The fight for greater healthcare access took another hit this week as the Senate passed SB 65, the Governor’s bill to replace the federal healthcare.gov insurance marketplace with a Georgia state insurance market, GeorgiaAccess.gov. Unlike healthcare.gov, the new Georgia Access website does not compare insurance options, making it harder to know which plan is best and forcing consumers to call multiple brokers individually. Brokers can then sell plans that give them more profit, and consumers fewer benefits.
This week, we received reports that Grady Hospital is at full capacity and Piedmont Hospital is taking its overflow, all of which is a direct result of the closure of Wellstar’s Atlanta Medical Center and the state not fully expanding Medicaid.
Navigating a Minefield: Gang Bills
The Governor’s tough on crime and gang-related bills have been a mixed bag. Democrats presented a united front against mandatory minimum sentencing bills, which we know only increases our prison population with non-violent offenders and disproportionately affects people of color. But some of the bills have good stipulations. It’s been hard to decide how to vote.
This week brought both kinds of bills. SB 44, a mandatory minimum bill to increase penalties for gang recruitment, passed mainly along party lines. But SB 12, an “omnibus” gang bill had several provisions that Democrats support like prohibiting those convicted of domestic violence from possessing a firearm and increasing penalties for those that abuse disabled adults. Most of the Democratic Caucus, including me, voted yes on that bill, but some opposed.
Gaining Ground for the Disabilities Community
The highlight of my week was coming together with colleagues on both sides of the aisle for a press conference on “Wages and Waivers”. It was an incredible show of support for an issue that was barely getting any attention from lawmakers and state leaders just a few years ago.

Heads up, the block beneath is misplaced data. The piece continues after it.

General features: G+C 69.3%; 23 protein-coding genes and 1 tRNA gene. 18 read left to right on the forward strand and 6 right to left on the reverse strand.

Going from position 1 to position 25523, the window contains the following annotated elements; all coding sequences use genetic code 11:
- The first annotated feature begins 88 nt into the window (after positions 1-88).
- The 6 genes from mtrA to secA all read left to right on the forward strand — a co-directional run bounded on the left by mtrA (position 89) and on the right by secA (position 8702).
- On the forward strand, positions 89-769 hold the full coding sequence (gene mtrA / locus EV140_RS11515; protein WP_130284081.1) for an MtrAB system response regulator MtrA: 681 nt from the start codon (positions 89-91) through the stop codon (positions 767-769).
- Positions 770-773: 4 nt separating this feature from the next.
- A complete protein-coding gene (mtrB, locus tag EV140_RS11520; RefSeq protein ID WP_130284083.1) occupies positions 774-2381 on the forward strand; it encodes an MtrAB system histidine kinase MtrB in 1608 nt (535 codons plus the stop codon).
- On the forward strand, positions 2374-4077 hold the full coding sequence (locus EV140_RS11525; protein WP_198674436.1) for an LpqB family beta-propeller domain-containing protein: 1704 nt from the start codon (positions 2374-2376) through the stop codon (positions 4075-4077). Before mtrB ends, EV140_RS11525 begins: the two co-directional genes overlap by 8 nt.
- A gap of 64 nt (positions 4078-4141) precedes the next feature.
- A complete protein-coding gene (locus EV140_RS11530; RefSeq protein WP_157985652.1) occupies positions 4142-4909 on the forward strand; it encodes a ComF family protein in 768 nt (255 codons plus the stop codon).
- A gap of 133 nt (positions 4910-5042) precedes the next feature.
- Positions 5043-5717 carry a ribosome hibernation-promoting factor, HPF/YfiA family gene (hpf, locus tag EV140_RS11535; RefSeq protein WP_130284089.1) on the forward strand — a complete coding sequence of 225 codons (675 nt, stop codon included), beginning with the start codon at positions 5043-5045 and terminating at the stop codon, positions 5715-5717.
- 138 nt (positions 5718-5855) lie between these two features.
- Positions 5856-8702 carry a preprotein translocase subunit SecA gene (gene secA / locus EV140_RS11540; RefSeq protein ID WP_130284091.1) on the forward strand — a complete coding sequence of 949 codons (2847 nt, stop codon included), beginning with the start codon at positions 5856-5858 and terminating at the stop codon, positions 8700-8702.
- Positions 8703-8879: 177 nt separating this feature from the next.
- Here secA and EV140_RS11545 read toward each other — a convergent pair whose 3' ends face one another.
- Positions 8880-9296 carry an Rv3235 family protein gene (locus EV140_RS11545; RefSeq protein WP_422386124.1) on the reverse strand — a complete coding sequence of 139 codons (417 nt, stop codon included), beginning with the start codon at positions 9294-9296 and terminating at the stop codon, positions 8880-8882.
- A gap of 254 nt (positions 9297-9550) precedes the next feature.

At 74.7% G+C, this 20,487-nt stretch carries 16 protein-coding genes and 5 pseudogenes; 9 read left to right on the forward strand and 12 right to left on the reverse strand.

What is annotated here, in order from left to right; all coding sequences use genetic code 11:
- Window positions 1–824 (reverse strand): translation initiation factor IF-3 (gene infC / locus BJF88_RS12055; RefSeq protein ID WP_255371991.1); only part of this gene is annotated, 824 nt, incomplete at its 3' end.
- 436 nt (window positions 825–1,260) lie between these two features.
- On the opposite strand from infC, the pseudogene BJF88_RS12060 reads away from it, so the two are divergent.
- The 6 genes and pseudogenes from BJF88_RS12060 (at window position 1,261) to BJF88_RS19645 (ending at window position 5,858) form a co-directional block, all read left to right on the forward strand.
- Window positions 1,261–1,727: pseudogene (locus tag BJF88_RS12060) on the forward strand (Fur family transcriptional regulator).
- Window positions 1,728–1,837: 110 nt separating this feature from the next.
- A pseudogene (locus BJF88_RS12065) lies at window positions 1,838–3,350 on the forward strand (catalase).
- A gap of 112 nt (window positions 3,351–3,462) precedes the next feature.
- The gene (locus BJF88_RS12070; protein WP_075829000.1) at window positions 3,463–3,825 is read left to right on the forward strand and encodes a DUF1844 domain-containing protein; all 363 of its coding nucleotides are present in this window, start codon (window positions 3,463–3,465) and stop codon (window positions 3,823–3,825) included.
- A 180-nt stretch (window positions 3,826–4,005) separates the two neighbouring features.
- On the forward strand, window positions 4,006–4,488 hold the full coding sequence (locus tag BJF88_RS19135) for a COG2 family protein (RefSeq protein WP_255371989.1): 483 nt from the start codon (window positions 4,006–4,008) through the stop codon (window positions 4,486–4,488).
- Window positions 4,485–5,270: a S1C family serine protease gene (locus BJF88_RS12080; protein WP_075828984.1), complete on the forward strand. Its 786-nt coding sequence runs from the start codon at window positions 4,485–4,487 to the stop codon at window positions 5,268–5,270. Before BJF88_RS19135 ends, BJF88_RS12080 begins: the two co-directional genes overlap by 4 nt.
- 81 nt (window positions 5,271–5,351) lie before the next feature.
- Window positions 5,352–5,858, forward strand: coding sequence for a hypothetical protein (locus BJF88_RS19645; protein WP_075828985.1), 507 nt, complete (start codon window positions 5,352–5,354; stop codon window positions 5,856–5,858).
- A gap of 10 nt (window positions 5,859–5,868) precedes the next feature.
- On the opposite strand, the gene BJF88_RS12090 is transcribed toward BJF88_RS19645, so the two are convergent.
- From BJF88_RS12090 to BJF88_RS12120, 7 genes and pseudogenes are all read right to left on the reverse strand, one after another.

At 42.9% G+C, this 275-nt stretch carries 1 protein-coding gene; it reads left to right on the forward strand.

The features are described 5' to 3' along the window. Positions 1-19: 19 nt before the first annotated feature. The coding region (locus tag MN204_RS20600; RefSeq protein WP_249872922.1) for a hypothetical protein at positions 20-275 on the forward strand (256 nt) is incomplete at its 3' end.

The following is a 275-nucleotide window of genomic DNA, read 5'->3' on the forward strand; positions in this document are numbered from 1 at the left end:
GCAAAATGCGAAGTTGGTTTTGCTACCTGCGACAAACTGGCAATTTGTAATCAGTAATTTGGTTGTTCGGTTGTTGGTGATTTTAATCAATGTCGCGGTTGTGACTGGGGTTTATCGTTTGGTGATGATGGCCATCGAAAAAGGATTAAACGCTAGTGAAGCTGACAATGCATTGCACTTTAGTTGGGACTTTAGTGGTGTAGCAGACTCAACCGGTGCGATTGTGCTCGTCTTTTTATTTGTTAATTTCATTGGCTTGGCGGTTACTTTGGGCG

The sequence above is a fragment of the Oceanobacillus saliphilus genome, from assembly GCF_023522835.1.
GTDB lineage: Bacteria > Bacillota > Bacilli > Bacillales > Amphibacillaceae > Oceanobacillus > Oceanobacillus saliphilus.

It’s been 25 years since the US Supreme Court ruled that institutionalizing adults with intellectual & developmental disabilities (IDD) violated the Americans with Disabilities Act. Since then, Georgia has struggled to provide the infrastructure that allows Georgians with IDD to live, work and play in their own homes and communities. At the press conference, I announced SB 198, my bill to create an IDD Innovation Commission that will bring together stakeholders and subject matter experts to delve into these complex issues.
SB 198 has strong bipartisan support. The bill must pass the Health & Human Services Committee during the next two weeks in order to become law this year. Please email and call members of the Senate HHS Committee and urge them to support SB 198.
Scouting the Terrain
There are lots of bad bills lurking ahead — bills on religious liberty, banning homeless camps, eliminating cashless bail, tougher penalties on crime, state preemptions of local housing ordinances, transgender treatment bans, limiting class discussion on sex & gender, elimination of hospital regulations (certificate of need or CON), punishing District Attorneys using prosecutorial discretion, and limiting access to the courts (tort reform) — just to name a few (Whew)!
The Road Ahead
If these bills pass the Senate before Crossover Day, we’ll have another chance to shoot them down in the House. Please keep watch, read and share this Snapshot around, especially when we call on you to take action!